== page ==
Thursday, September 07, 2006
Cincinnati Children's Hospital Medical Center now ranks second in the nation among all pediatric medical centers in research funding from the National Institutes of Health (NIH).
For federal fiscal year 2005, Cincinnati Children's received $83.1 million in NIH grants. Cincinnati Children's also ranks 70th among more than 3,400 pediatric and adult institutions nationally.
"Cincinnati Children's leadership position in pediatric research means that we also will be leaders in clinical innovation," says Thomas Boat, MD, chairman of pediatrics at the University of Cincinnati College of Medicine and director of the Cincinnati Children's Research Foundation. "Ultimately, the result of research is better health for children -- not only in our community but throughout the world."
Among the reasons Dr. Boat cites for Cincinnati Children's lofty research rank are:
In addition to proving better health for children, research funding enhances the economic impact on Cincinnati and the state of Ohio through higher levels of employment and new biomedical company formation. For example, technologies owned by Cincinnati Children's in this fiscal year will form the basis of three start-up companies, all of them located in Cincinnati.
The Cincinnati Children's Research Foundation was founded in 1931. Its scientists have been responsible for such breakthrough discoveries as the Sabin oral polio vaccine, the first practical heart-lung machine that made open heart surgery possible, and the discovery of key ingredients of the surfactant preparation used throughout the world to save the lives of thousands of premature infants each year.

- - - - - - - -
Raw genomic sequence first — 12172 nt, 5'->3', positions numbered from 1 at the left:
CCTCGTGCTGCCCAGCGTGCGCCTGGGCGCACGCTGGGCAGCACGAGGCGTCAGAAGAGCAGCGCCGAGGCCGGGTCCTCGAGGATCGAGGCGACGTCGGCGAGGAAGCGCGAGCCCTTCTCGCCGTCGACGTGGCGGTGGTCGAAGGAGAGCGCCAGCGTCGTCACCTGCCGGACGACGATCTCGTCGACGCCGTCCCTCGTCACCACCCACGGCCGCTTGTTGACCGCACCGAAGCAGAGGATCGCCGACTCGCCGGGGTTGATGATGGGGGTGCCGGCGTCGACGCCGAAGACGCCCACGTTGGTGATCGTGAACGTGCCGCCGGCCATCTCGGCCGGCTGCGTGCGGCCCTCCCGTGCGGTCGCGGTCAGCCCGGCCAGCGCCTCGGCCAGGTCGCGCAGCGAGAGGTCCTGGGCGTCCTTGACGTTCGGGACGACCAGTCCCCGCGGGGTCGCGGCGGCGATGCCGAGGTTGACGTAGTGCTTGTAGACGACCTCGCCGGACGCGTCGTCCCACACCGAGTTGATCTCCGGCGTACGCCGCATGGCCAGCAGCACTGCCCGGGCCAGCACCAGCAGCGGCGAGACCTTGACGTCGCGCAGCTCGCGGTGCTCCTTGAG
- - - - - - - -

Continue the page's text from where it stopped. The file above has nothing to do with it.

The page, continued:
More recently, Cincinnati Children's researchers were responsible for the discovery and testing of a vaccine that prevents rotavirus infection, which kills half a million children throughout the world each year. The vaccine, now known as Rotarix and licensed to GSK, was discovered and tested by David Bernstein, MD, director of infectious diseases at Cincinnati Children's, and Richard Ward, PhD, a scientist in infectious diseases. Rotarix has been licensed in the EU, 15 Latin American Countries and 29 other countries around the world.
Cincinnati Children's is currently constructing a new research facility that will provide the lab and office space needed to expand the research programs and recruit new clinical faculty. The research building will be designed to foster collaboration among various scientific disciplines. Groups will be clustered geographically by broad, overlapping interests and themes rather than by academic department or division.
For example, researchers from the divisions of immunology and molecular immunology will share space with scientists from hematology / oncology, allergy, rheumatology and other divisions who study the immune system or whose diseases have an important immune component. In the past, divisions and departments would reside in self-contained "silos."
When the building is completed in 2007, Cincinnati Children's will have 937,000 square feet of research space. It is believed that Cincinnati Children's will have more research space when the new building opens than any other pediatric medical center in the nation.
Cincinnati Children's is a 475-bed institution devoted to bringing the world the joy of healthier kids. Cincinnati Children's is dedicated to transforming the way health care is delivered by providing care that is timely, efficient, effective, family-centered, equitable and safe. Cincinnati Children's ranks second nationally among all pediatric centers in research grants from the National Institutes of Health. It is a teaching affiliate of the University of Cincinnati College of Medicine. The Cincinnati Children's vision is to be the leader in improving child health.